“What we started with” & some very old pre-3208 “Twin Cats”
The Sunstar is a very heavy 34 x 13 ft Radon commercial diving vessel which was built in 1973. When we got her in for “restoration” she was still powered with the original Cat 3160 V-8’s (predecessor to the Cat 3208) and Mercury # 3 outdrives. Of course, when I say original, that was with lots of rebuilds and patches along the way. Only an estimate, but we think the “boat” had not less than 80,000 hours on it since new. And believe me, it showed. I don’t know if it was run that hard, but it sure was put away WET. This boat worked hard in the Southern Californian Sea Urchin Industry for the past 38 yrs and earned a good living for the owner who is now in his mid-60’s but is still as tough as nails.
This quote from one of owner’s e-mails to me says it all as to performance – “I neglected to mention that I am doing 6-7 kts at 1100 rpm. I used to do 10 kts routinely when the engines were fresher. My outdrives are mismatched, one with 1.5:1 gears, one with 2:1 gears. One prop 20/17, one 19/21”.
But now, the time has come for the Sunstar to be restored to her past glory and with the help of some EPA money and a lot of work from the owners and us, what follows is how we restored this vessel to better than new by drawing on our past experience in this type of work.
The journey from nothing to something
Initial cutting of the deck
Getting things ready…
Then came the SAWSZALL with about 2 dozen 12” course blades, and not construction, but “DE-CONSTRUCTION.” The rear decks were cut and removed, along with all of the under deck compartment & walls, and the old leaking fuel tanks down to a bare hull. Then we sandblasted the interior to expose some clean fiberglass or whatever we could that looked solid enough to bond to. Took a solid 3 weeks to “gut” this boat down to a “workable structure”.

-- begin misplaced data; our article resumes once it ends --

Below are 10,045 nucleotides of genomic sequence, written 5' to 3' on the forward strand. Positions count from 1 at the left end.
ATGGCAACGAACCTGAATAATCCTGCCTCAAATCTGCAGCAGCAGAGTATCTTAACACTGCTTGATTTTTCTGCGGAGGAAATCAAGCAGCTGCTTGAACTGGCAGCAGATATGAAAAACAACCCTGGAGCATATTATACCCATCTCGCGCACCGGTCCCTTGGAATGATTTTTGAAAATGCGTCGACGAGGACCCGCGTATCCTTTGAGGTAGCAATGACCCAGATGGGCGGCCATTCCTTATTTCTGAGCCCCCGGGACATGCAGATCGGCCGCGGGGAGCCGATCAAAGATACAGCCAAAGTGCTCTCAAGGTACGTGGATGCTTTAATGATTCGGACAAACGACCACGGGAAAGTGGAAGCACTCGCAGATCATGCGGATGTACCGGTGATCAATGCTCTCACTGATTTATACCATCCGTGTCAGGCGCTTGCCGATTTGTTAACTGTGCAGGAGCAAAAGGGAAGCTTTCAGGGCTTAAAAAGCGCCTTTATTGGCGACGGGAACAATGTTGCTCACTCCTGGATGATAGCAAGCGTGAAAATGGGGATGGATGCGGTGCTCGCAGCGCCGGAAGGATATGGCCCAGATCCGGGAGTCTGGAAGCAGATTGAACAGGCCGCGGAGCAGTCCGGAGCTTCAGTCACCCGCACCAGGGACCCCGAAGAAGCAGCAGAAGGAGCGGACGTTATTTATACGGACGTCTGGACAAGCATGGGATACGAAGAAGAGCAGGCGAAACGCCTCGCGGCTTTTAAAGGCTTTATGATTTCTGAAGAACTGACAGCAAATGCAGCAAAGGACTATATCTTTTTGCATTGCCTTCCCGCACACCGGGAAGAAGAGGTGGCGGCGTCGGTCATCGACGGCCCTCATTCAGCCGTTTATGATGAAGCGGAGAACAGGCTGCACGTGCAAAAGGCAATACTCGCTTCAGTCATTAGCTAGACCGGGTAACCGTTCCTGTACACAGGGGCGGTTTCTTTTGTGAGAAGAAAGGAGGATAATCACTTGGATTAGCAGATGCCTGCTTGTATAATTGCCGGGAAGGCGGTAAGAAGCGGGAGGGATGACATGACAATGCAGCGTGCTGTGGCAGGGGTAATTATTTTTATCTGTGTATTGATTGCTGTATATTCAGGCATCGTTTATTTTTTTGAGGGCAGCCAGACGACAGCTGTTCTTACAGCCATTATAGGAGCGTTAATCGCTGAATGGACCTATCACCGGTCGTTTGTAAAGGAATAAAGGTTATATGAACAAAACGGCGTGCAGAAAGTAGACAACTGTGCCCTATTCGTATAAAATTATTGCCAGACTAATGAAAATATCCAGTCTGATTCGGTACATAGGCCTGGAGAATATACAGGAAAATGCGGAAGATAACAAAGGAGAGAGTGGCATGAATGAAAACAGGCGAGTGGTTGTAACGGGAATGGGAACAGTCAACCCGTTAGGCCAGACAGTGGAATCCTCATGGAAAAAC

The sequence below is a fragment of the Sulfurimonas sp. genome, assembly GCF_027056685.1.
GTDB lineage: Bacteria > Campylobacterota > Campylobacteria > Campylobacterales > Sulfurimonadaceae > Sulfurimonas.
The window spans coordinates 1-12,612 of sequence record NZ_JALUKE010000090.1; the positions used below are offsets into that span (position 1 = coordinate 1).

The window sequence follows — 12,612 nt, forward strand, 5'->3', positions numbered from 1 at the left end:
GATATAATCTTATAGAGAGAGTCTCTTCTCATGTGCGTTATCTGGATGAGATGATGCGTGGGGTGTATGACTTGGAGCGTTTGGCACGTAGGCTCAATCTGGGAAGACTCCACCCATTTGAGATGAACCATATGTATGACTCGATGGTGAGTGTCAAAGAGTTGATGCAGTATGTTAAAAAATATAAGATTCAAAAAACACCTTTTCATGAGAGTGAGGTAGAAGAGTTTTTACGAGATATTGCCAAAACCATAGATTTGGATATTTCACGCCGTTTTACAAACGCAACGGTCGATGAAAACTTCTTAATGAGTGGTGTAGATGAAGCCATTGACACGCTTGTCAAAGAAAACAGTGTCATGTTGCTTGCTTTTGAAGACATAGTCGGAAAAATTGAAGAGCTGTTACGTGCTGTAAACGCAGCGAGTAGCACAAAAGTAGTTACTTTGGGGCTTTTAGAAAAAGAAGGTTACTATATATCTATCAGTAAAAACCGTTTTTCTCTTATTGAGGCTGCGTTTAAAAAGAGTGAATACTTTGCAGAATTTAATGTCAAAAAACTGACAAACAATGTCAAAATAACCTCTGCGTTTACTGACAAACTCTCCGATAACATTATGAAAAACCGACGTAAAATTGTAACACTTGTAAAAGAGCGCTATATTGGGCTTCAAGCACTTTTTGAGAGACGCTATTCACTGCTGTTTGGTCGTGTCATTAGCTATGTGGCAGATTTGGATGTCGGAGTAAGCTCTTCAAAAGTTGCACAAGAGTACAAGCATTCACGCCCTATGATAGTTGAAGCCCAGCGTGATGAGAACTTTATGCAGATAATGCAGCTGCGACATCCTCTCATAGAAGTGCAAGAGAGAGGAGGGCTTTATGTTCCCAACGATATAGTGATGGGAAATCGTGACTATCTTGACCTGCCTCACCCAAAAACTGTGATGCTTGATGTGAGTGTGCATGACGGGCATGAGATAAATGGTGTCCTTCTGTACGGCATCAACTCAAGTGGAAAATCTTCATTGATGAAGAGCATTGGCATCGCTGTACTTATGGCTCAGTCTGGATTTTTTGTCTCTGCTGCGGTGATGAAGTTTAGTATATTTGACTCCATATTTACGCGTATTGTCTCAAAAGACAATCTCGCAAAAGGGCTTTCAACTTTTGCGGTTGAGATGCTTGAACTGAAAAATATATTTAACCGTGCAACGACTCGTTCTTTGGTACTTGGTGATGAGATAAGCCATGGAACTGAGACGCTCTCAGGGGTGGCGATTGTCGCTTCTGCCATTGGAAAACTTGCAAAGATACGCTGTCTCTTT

New stringers and forward engine room bulkhead
Moving forward, finally the first NEW PARTS this boat has seen for well over 30 yrs – Bulkhead template
More from under the deck
V-drive mounts – This is what pushes the boat.
Pictures above show the general way we made new integral tanks for the boat. Using construction techniques we developed back in 1982, and combining them with the new super fuel resistant resins & coatings, along with 30 years of past “experience,” we prefer this type of diesel tank construction for most of the projects we do.
Microlam rear deck supports running from the transom to the front engine room bulkhead, and the first coating of gel coat in the engine room.
Fuel tank construction
A new bow too…
And the fun begins – “The mechanics of movement”
For those who have never built or re-constructed a boat using fiberglass, the best part of the overall project, or when the Champagne bottle should be served, is not on launch day. It’s really when you can throw away the grinders and close up the fiberglass & resin shed, as now you can go home after a day’s work without itching all night!
My real passion for boats and what we do best is what follows…